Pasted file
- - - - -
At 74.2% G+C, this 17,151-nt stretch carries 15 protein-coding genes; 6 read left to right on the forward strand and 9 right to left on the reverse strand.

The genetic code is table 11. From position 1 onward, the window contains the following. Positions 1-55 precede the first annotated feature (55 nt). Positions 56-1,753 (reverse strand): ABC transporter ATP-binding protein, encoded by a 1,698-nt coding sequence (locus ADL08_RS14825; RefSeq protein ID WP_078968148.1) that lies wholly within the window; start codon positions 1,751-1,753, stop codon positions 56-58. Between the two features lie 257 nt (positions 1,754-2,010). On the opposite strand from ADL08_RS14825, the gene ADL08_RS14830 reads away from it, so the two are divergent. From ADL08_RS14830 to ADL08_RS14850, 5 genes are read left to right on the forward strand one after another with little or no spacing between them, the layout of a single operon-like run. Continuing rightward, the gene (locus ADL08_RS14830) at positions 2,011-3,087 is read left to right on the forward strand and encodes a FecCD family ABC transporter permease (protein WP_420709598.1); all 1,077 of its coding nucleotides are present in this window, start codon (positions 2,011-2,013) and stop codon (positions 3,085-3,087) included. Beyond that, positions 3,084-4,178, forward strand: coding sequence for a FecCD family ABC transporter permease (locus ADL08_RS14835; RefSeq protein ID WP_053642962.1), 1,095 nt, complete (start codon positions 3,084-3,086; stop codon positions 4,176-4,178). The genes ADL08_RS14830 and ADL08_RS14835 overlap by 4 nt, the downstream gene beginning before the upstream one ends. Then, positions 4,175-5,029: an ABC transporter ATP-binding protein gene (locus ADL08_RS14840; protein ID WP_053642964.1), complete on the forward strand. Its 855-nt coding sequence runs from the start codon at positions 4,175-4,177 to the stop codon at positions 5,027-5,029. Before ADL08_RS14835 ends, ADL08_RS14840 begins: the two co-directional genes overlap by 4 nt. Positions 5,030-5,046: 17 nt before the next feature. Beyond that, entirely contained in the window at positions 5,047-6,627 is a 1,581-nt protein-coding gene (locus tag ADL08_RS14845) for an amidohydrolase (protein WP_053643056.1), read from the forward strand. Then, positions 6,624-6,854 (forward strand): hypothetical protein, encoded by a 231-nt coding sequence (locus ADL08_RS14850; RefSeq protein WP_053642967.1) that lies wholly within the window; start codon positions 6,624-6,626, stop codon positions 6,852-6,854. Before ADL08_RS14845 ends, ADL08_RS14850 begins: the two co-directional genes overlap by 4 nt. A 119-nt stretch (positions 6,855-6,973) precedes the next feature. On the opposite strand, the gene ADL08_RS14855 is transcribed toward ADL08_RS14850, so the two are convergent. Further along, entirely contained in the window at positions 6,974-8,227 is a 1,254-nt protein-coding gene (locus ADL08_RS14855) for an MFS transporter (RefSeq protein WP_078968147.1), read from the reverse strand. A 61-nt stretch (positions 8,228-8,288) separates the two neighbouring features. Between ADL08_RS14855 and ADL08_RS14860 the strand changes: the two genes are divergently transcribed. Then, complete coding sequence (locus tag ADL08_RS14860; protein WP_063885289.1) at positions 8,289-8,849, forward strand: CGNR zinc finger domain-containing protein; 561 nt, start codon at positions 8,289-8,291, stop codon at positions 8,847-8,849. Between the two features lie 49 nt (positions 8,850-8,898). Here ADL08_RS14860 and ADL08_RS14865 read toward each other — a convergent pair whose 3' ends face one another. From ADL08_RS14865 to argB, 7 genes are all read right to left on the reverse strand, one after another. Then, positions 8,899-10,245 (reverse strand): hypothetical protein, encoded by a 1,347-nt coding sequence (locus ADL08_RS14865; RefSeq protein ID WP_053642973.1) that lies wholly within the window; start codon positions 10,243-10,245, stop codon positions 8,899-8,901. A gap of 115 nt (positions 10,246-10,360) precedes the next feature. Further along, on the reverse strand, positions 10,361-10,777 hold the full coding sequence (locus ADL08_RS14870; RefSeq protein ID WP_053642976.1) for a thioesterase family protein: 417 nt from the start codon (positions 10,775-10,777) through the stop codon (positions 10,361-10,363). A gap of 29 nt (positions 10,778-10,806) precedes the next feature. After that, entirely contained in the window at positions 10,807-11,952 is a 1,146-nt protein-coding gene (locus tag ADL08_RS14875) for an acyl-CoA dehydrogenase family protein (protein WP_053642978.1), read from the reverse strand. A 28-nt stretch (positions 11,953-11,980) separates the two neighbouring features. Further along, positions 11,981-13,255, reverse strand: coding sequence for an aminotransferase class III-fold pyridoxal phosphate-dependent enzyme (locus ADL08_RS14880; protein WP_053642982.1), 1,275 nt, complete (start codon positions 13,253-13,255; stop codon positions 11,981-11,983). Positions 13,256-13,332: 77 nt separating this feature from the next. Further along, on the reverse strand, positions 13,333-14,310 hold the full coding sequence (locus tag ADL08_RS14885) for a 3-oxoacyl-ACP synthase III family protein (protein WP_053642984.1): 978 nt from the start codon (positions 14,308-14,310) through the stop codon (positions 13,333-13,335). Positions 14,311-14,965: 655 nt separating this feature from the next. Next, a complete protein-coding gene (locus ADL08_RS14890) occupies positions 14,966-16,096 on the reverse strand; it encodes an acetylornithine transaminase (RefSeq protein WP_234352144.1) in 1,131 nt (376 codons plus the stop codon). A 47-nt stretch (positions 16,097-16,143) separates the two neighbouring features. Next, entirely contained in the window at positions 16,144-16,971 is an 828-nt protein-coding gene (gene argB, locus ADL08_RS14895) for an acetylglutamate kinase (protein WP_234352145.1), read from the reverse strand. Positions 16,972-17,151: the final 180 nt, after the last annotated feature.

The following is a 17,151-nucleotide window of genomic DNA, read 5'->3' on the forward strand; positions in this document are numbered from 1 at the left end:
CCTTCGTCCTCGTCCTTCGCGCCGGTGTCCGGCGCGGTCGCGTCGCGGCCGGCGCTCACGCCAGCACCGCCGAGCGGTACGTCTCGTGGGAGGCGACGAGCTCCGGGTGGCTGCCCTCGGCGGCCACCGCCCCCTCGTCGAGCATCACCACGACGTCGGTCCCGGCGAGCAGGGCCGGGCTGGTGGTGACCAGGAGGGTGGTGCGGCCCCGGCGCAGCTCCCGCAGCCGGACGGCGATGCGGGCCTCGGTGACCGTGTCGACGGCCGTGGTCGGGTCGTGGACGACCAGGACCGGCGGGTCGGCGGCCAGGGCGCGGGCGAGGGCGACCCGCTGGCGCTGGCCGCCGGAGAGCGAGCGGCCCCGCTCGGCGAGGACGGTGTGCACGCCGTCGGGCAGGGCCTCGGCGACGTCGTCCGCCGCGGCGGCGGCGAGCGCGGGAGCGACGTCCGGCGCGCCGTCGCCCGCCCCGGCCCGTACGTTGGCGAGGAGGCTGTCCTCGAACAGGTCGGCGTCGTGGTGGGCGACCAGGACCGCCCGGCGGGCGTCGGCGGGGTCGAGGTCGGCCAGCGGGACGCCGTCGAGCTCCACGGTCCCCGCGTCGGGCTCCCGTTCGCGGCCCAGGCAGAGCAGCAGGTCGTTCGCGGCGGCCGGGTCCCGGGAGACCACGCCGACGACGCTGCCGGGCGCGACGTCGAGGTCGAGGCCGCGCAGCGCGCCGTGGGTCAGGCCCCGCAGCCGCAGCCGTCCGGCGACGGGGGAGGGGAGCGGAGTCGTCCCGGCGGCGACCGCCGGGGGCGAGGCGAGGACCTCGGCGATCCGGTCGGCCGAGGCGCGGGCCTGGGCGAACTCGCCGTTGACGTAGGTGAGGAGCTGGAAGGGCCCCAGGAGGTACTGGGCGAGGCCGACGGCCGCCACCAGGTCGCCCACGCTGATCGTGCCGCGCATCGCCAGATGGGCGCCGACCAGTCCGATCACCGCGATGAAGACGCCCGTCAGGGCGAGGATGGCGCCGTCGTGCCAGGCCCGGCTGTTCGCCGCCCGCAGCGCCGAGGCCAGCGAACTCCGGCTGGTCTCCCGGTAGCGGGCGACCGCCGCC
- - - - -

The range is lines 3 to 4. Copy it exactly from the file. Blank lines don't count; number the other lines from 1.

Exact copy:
The following is a 17,151-nucleotide window of genomic DNA, read 5'->3' on the forward strand; positions in this document are numbered from 1 at the left end:
CCTTCGTCCTCGTCCTTCGCGCCGGTGTCCGGCGCGGTCGCGTCGCGGCCGGCGCTCACGCCAGCACCGCCGAGCGGTACGTCTCGTGGGAGGCGACGAGCTCCGGGTGGCTGCCCTCGGCGGCCACCGCCCCCTCGTCGAGCATCACCACGACGTCGGTCCCGGCGAGCAGGGCCGGGCTGGTGGTGACCAGGAGGGTGGTGCGGCCCCGGCGCAGCTCCCGCAGCCGGACGGCGATGCGGGCCTCGGTGACCGTGTCGACGGCCGTGGTCGGGTCGTGGACGACCAGGACCGGCGGGTCGGCGGCCAGGGCGCGGGCGAGGGCGACCCGCTGGCGCTGGCCGCCGGAGAGCGAGCGGCCCCGCTCGGCGAGGACGGTGTGCACGCCGTCGGGCAGGGCCTCGGCGACGTCGTCCGCCGCGGCGGCGGCGAGCGCGGGAGCGACGTCCGGCGCGCCGTCGCCCGCCCCGGCCCGTACGTTGGCGAGGAGGCTGTCCTCGAACAGGTCGGCGTCGTGGTGGGCGACCAGGACCGCCCGGCGGGCGTCGGCGGGGTCGAGGTCGGCCAGCGGGACGCCGTCGAGCTCCACGGTCCCCGCGTCGGGCTCCCGTTCGCGGCCCAGGCAGAGCAGCAGGTCGTTCGCGGCGGCCGGGTCCCGGGAGACCACGCCGACGACGCTGCCGGGCGCGACGTCGAGGTCGAGGCCGCGCAGCGCGCCGTGGGTCAGGCCCCGCAGCCGCAGCCGTCCGGCGACGGGGGAGGGGAGCGGAGTCGTCCCGGCGGCGACCGCCGGGGGCGAGGCGAGGACCTCGGCGATCCGGTCGGCCGAGGCGCGGGCCTGGGCGAACTCGCCGTTGACGTAGGTGAGGAGCTGGAAGGGCCCCAGGAGGTACTGGGCGAGGCCGACGGCCGCCACCAGGTCGCCCACGCTGATCGTGCCGCGCATCGCCAGATGGGCGCCGACCAGTCCGATCACCGCGATGAAGACGCCCGTCAGGGCGAGGATGGCGCCGTCGTGCCAGGCCCGGCTGTTCGCCGCCCGCAGCGCCGAGGCCAGCGAACTCCGGCTGGTCTCCCGGTAGCGGGCGACCGCCGCC